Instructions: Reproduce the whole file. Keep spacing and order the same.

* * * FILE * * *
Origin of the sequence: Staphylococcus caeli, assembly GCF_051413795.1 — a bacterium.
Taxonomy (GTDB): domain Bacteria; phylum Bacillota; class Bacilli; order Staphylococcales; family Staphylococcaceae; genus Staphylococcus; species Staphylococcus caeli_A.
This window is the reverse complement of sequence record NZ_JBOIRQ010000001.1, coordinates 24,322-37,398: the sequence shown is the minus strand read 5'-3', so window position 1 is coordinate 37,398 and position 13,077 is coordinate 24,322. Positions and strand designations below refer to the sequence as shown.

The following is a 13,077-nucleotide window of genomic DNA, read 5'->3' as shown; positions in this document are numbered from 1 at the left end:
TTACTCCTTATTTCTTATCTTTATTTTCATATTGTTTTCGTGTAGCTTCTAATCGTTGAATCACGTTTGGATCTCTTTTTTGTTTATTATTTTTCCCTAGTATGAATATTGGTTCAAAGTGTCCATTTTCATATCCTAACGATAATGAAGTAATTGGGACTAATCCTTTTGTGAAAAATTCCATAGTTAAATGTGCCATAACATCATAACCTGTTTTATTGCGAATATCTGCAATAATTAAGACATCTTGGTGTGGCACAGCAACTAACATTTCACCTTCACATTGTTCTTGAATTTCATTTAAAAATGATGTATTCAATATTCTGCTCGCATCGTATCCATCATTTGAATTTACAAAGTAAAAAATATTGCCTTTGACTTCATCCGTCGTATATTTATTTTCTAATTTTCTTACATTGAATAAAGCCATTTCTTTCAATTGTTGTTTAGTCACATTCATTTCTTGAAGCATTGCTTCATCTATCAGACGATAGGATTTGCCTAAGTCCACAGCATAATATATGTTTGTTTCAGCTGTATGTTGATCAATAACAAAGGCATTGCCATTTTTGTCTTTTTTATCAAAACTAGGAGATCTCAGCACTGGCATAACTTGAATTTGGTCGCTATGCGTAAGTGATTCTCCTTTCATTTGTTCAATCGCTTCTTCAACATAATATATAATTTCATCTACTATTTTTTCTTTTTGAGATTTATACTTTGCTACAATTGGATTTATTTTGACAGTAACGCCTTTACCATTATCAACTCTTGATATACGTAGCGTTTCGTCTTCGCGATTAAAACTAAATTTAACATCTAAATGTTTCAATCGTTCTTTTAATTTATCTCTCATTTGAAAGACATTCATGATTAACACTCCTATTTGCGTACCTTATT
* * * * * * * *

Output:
Origin of the sequence: Staphylococcus caeli, assembly GCF_051413795.1 — a bacterium.
Taxonomy (GTDB): domain Bacteria; phylum Bacillota; class Bacilli; order Staphylococcales; family Staphylococcaceae; genus Staphylococcus; species Staphylococcus caeli_A.
This window is the reverse complement of sequence record NZ_JBOIRQ010000001.1, coordinates 24,322-37,398: the sequence shown is the minus strand read 5'-3', so window position 1 is coordinate 37,398 and position 13,077 is coordinate 24,322. Positions and strand designations below refer to the sequence as shown.

The following is a 13,077-nucleotide window of genomic DNA, read 5'->3' as shown; positions in this document are numbered from 1 at the left end:
TTACTCCTTATTTCTTATCTTTATTTTCATATTGTTTTCGTGTAGCTTCTAATCGTTGAATCACGTTTGGATCTCTTTTTTGTTTATTATTTTTCCCTAGTATGAATATTGGTTCAAAGTGTCCATTTTCATATCCTAACGATAATGAAGTAATTGGGACTAATCCTTTTGTGAAAAATTCCATAGTTAAATGTGCCATAACATCATAACCTGTTTTATTGCGAATATCTGCAATAATTAAGACATCTTGGTGTGGCACAGCAACTAACATTTCACCTTCACATTGTTCTTGAATTTCATTTAAAAATGATGTATTCAATATTCTGCTCGCATCGTATCCATCATTTGAATTTACAAAGTAAAAAATATTGCCTTTGACTTCATCCGTCGTATATTTATTTTCTAATTTTCTTACATTGAATAAAGCCATTTCTTTCAATTGTTGTTTAGTCACATTCATTTCTTGAAGCATTGCTTCATCTATCAGACGATAGGATTTGCCTAAGTCCACAGCATAATATATGTTTGTTTCAGCTGTATGTTGATCAATAACAAAGGCATTGCCATTTTTGTCTTTTTTATCAAAACTAGGAGATCTCAGCACTGGCATAACTTGAATTTGGTCGCTATGCGTAAGTGATTCTCCTTTCATTTGTTCAATCGCTTCTTCAACATAATATATAATTTCATCTACTATTTTTTCTTTTTGAGATTTATACTTTGCTACAATTGGATTTATTTTGACAGTAACGCCTTTACCATTATCAACTCTTGATATACGTAGCGTTTCGTCTTCGCGATTAAAACTAAATTTAACATCTAAATGTTTCAATCGTTCTTTTAATTTATCTCTCATTTGAAAGACATTCATGATTAACACTCCTATTTGCGTACCTTATT